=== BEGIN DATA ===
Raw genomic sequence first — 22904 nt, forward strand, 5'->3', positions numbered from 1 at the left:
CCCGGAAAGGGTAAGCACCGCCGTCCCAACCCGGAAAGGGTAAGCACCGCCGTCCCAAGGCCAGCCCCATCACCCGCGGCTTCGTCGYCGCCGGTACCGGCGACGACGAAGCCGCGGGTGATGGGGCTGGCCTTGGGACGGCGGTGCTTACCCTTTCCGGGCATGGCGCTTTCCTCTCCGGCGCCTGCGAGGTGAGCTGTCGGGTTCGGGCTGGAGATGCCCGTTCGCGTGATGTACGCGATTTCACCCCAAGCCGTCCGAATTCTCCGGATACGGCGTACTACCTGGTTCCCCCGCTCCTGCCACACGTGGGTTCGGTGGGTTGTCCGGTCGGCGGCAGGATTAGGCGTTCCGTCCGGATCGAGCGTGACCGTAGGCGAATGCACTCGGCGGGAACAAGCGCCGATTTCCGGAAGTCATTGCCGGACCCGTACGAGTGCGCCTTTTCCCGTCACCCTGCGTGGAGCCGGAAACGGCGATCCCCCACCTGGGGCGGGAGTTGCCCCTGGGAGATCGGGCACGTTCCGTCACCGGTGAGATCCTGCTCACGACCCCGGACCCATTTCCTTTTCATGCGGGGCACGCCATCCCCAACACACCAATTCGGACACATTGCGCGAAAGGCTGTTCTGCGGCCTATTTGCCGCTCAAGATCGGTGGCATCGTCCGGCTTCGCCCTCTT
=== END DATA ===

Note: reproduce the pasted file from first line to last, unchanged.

Raw genomic sequence first — 22904 nt, forward strand, 5'->3', positions numbered from 1 at the left:
CCCGGAAAGGGTAAGCACCGCCGTCCCAACCCGGAAAGGGTAAGCACCGCCGTCCCAAGGCCAGCCCCATCACCCGCGGCTTCGTCGYCGCCGGTACCGGCGACGACGAAGCCGCGGGTGATGGGGCTGGCCTTGGGACGGCGGTGCTTACCCTTTCCGGGCATGGCGCTTTCCTCTCCGGCGCCTGCGAGGTGAGCTGTCGGGTTCGGGCTGGAGATGCCCGTTCGCGTGATGTACGCGATTTCACCCCAAGCCGTCCGAATTCTCCGGATACGGCGTACTACCTGGTTCCCCCGCTCCTGCCACACGTGGGTTCGGTGGGTTGTCCGGTCGGCGGCAGGATTAGGCGTTCCGTCCGGATCGAGCGTGACCGTAGGCGAATGCACTCGGCGGGAACAAGCGCCGATTTCCGGAAGTCATTGCCGGACCCGTACGAGTGCGCCTTTTCCCGTCACCCTGCGTGGAGCCGGAAACGGCGATCCCCCACCTGGGGCGGGAGTTGCCCCTGGGAGATCGGGCACGTTCCGTCACCGGTGAGATCCTGCTCACGACCCCGGACCCATTTCCTTTTCATGCGGGGCACGCCATCCCCAACACACCAATTCGGACACATTGCGCGAAAGGCTGTTCTGCGGCCTATTTGCCGCTCAAGATCGGTGGCATCGTCCGGCTTCGCCCTCTT